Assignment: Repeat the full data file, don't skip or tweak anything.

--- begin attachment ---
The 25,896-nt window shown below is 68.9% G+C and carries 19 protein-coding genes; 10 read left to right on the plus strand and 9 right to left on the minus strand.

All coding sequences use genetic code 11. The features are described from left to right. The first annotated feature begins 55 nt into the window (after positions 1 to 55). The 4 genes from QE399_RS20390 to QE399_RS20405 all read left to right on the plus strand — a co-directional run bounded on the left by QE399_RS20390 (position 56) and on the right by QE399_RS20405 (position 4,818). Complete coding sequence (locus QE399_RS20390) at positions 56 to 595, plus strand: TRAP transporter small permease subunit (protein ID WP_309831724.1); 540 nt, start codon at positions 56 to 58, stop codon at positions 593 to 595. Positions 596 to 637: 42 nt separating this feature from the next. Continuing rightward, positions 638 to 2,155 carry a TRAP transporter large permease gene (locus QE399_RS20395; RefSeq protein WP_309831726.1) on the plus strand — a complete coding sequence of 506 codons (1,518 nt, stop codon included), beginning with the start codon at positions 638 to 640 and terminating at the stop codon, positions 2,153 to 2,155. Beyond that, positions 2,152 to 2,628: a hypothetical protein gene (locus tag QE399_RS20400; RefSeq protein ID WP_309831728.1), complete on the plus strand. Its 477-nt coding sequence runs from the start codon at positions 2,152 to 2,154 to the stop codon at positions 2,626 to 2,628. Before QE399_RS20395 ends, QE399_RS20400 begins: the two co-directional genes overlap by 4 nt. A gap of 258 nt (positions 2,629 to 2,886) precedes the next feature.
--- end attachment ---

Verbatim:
The 25,896-nt window shown below is 68.9% G+C and carries 19 protein-coding genes; 10 read left to right on the plus strand and 9 right to left on the minus strand.

All coding sequences use genetic code 11. The features are described from left to right. The first annotated feature begins 55 nt into the window (after positions 1 to 55). The 4 genes from QE399_RS20390 to QE399_RS20405 all read left to right on the plus strand — a co-directional run bounded on the left by QE399_RS20390 (position 56) and on the right by QE399_RS20405 (position 4,818). Complete coding sequence (locus QE399_RS20390) at positions 56 to 595, plus strand: TRAP transporter small permease subunit (protein ID WP_309831724.1); 540 nt, start codon at positions 56 to 58, stop codon at positions 593 to 595. Positions 596 to 637: 42 nt separating this feature from the next. Continuing rightward, positions 638 to 2,155 carry a TRAP transporter large permease gene (locus QE399_RS20395; RefSeq protein WP_309831726.1) on the plus strand — a complete coding sequence of 506 codons (1,518 nt, stop codon included), beginning with the start codon at positions 638 to 640 and terminating at the stop codon, positions 2,153 to 2,155. Beyond that, positions 2,152 to 2,628: a hypothetical protein gene (locus tag QE399_RS20400; RefSeq protein ID WP_309831728.1), complete on the plus strand. Its 477-nt coding sequence runs from the start codon at positions 2,152 to 2,154 to the stop codon at positions 2,626 to 2,628. Before QE399_RS20395 ends, QE399_RS20400 begins: the two co-directional genes overlap by 4 nt. A gap of 258 nt (positions 2,629 to 2,886) precedes the next feature.